No sooner was the post online than he got a call from Grays Riverside, a group of residents that had come together to spend £1m in Lottery funding granted to the area under a Big Local programme. They asked him if he would like to take part in Thurrock Soup, a pitching event based on an initiative in Detroit where would-be entrepreneurs compete for a small amount of startup funding.
The residents were so impressed with Hammond’s idea that he won by a unanimous vote, taking home £1,000 from the Big Local and another £5,000 from UnLtd, which funds social entrepreneurs.
Neil Woodridge, a local entrepreneur behind community interest company Thurrock Lifestyle Solutions, stepped in to become Hammond’s mentor. He taught him about accounting, cash flow and how to have a unique selling point. But the first year has been hard on Hammond. “I worked as hard as I could for a year with the youth sessions,” he says. “I was working 18-hour days. I had to do these free sessions, but it has to make money. I was thinking, ‘My girlfriend is going to dump me because I never see her!’”
Just a week before my visit, Hammond hears that he has been provisionally awarded £14,800 from a community fund by the local police, fire and crime commission, to reduce crime in the area. The money will allow Hammond to upgrade the studio equipment and take on his first employee, a local DJ called Tom “Kirby T” Berry, who has been helping him out with social media.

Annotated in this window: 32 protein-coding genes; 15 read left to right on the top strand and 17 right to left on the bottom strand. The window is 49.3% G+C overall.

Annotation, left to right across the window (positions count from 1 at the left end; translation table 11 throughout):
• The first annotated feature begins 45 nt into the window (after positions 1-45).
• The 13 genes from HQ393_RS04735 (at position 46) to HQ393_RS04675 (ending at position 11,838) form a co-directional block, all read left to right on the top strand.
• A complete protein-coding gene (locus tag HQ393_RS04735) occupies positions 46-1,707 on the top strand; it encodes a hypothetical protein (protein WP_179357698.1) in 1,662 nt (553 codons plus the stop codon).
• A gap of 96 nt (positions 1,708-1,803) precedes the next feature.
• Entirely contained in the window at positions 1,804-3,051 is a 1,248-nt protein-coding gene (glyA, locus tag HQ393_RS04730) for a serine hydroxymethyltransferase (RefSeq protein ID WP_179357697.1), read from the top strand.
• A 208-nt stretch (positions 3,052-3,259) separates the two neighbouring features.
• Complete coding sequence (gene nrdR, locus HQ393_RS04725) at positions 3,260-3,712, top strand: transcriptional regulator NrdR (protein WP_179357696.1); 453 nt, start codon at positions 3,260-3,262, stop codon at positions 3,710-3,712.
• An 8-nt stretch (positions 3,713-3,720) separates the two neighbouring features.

On that Friday night in the industrial park, Hammond shows Berry how to mix as they record Dan Green, aka Stanza, an 18-year-old rapper. Berry had been working in insurance in a call centre, but was recently made redundant. “I was talking to Smallz that whole time and he had the brainwave about training me,” Berry says. “This is going to change a big part of my life.”
Hammond says the idea of the studio isn’t necessarily to make big stars, but to give young people some hope and to let them know that they have options in life that aren’t illegal. “Kirby is a good example of that,” he says. “He put some work in for a year and half and now he has a job. In our eyes that is successful.”
Hazel Sheffield visited Grays with funding from Local Trust, which runs the Big Local programme